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Author Topic: removing a wire wheel  (Read 733 times)

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september2018

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removing a wire wheel
« on: September 27, 2018, 05:29:00 PM »
The rear wheels slide off their splined hubs easily; those at the front don't.

Do you have any thoughts or ideas re: how I might temporarily modify a puller so that it will work without damaging the wires, or do you have other ideas?  I'm certain that others have had to deal with this problem.

Thank you

BTW, where do I set up a username?

amgba

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Re: removing a wire wheel
« Reply #1 on: September 30, 2018, 04:20:50 PM »
To choose your own login, logout of the one we gave your and sign up for a new account.

Suggest posting in our Facebook group at www.facebook.com/groups/americanmgbassociation but see below answer.

Frank
« Last Edit: December 31, 1969, 07:00:00 PM by amgba »
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amgba

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Re: removing a wire wheel
« Reply #2 on: October 01, 2018, 11:58:08 AM »
Having had an MGB with balky wheels, I found the best bet was to clean the splines on the wheels and hubs both. I used a wire wheel in my drill motor, and light lubrication afterward. It helped if I kept the splines lightly lubed. No build up of grease to trap dust, dirt, and sand. Normal rotation of the tires, and inspection of the splines at that time, should be sufficient intervals for checking the splines, or once a year at the least.

Scott Stuchell
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website: www.mgclub.org
email: info@mgclub.org
phone/text: 773-769-7084

North America's oldest and largest club for all MGBs, MGB-GTs & Midgets.  A nonprofit organization founded in 1975 and offers color magazines, emagazines, technical advice, member recommendations on service shops, registration of your MG, a tradition of service & FREE member classified ads that appear in the magazine & on the website.

september2018

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Re: removing a wire wheel
« Reply #3 on: October 01, 2018, 07:44:15 PM »
Yes, but I need to get them off first.

Art

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Re: removing a wire wheel
« Reply #4 on: January 02, 2019, 04:30:53 AM »
Quite the winter project. 

Soaking the hubs in WD40 and/or Liquid Wrench or equivalent should help, whether rust or grease. If you've ever dealt with a frozen clutch plate, you realize how little rust it takes to seize things.  This could take a while.

If it's just a hard grease build-up, you may have to apply some heat to both expand the wheel center hub and help melt and soften the old grease.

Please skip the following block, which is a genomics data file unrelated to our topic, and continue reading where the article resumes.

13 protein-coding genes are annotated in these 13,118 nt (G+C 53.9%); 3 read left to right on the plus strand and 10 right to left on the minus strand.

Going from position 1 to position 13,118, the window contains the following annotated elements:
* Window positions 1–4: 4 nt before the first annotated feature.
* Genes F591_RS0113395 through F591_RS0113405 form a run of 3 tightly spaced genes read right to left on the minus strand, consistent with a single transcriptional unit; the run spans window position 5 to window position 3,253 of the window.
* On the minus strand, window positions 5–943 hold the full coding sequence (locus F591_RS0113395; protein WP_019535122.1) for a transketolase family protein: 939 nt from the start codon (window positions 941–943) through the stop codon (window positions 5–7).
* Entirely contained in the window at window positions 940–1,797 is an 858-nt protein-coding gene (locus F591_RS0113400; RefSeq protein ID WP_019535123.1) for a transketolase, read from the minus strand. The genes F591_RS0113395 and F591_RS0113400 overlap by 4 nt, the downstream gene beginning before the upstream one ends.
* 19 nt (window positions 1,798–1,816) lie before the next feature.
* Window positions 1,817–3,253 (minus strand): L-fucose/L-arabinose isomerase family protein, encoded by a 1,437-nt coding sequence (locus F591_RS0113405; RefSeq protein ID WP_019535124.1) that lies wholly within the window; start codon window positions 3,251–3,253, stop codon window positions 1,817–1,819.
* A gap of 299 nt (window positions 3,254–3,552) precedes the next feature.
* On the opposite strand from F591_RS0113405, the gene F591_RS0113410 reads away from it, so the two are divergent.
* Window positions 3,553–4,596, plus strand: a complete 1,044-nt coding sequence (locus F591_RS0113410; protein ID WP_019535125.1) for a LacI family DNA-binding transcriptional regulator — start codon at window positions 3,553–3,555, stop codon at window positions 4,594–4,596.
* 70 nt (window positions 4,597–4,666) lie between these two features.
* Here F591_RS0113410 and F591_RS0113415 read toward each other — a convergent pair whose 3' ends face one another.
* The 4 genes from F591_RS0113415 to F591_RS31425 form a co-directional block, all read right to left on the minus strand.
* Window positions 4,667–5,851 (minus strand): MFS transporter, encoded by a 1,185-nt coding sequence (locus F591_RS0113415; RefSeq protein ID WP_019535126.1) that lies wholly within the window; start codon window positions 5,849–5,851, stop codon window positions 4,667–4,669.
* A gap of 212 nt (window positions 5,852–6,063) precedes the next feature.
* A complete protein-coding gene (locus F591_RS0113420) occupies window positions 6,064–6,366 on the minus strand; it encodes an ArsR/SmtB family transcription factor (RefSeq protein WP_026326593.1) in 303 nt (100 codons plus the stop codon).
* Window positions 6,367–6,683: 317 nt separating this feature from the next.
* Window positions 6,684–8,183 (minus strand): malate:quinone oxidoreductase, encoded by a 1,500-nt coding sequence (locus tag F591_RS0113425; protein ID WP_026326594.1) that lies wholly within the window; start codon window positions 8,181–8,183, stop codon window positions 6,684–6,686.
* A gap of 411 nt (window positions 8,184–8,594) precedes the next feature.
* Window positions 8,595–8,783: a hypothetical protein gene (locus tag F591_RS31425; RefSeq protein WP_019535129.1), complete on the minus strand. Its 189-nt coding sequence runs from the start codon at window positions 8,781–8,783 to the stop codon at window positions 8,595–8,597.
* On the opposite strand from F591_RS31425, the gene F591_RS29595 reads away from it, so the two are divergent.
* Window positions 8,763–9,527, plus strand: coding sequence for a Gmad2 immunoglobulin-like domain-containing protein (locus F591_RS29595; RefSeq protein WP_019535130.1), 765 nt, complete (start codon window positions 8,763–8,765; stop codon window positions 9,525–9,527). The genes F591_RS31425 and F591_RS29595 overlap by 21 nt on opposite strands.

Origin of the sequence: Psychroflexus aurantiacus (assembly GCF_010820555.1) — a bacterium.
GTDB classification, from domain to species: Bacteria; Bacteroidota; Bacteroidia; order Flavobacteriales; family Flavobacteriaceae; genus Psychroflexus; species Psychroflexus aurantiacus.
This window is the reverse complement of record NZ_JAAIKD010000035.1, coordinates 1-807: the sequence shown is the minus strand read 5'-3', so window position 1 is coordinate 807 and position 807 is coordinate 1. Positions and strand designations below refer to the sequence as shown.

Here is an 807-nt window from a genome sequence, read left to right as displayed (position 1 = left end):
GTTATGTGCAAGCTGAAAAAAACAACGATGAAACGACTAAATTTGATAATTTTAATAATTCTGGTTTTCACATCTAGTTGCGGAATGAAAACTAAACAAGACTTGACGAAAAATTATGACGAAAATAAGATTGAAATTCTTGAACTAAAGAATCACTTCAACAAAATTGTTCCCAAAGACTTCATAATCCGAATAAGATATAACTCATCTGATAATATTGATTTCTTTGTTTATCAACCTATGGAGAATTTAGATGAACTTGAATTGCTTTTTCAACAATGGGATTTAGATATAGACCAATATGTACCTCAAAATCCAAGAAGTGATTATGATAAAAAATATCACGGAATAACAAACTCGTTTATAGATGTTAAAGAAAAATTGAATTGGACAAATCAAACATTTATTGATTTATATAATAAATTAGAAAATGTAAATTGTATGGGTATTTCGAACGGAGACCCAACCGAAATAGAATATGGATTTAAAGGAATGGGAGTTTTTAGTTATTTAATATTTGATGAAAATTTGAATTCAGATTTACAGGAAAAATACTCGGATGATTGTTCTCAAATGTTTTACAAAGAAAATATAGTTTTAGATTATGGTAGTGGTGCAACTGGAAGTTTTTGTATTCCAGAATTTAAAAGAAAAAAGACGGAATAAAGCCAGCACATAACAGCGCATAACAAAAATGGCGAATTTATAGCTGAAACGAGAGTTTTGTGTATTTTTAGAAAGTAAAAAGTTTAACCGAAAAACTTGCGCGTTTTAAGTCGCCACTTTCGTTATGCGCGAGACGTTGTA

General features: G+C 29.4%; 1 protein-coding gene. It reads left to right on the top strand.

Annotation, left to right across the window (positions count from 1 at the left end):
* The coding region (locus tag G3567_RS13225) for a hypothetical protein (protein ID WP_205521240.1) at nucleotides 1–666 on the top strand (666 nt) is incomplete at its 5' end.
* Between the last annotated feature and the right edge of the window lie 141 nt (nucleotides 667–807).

Heat could be supplied by a heat gun - a sort of a super-charged hair dryer.  Harbor Freight or Grainger have them reasonably cheap.   These could get hot enough to fry the paint, but shouldn't damage the wheels or hubs.  Using a torch requires you constantly move it to avoid making hot-spots and damage metal parts by weakening them.  Highly recommend using a propane torch, like to solder plumbing.  An acetylene torch can often be too focused, hot and do more harm than good.

On pullers or presses, I don't know of any that would work without major modification.  You might try a slide hammer with a 3-jaw clamp.  Besure to get one that has a locking ring so the jaws stay tight to the slight lip where the wires are attached at the top of the center hub.  Make sure to protect the threads on the front hubs in case the jaws slip. 

Also, you can jack the car up, partially screw an old knock-off onto the spline tube, hold a 2X4 over the top and then hit the board with a heavy mallet.   Could be just enough to loosen the wheel.

Lastly, if all fails and the wheel becomes sacrificial, cut the wires and remove the rim, take off the brake calipers and remove the front hubs.  You then might be able to use a disc grinder with a cutting wheel to slot the wheel hub enough to split it and then remove it.  The trick here is to not cut it so deep as to damage the splines on the hub.

Hope that helps.  Good luck.

Safety Fast!

Art



 
Art Isaacs
AMGBA Tech Staff
chfwrench@aol.com

september2018

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Re: removing a wire wheel
« Reply #5 on: January 02, 2019, 11:10:52 AM »
Thanks for the reply.

Since i have a heat gun, I'll try that first.  If that doesn't work - with the hub still warm, I'll try Liquid Wrench or WD-40.

I'll keep you posted.

Art

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Re: removing a wire wheel
« Reply #6 on: January 04, 2019, 11:57:56 PM »
Good luck.  One last thought, this is again only if the wheel becomes sacrificial and you've already cut the wire to get the rim off.  Before removing the caliper and hub, you might try using a plate-type puller closed tight under the top lip of the wheel center.

Protect the threads with either an old knock-off or a disc of wood or heavy plastic (like an old cutting board) and a metal plate so the screw on the puller presses on them.

Use the puller as normal.  Maybe a little persuasion with a dead-blow hammer or mallet and some heat might coax the wheel center off the splined hub.

Hope any of this helps you.

Safety Fast!

Art

Art Isaacs
AMGBA Tech Staff
chfwrench@aol.com


 

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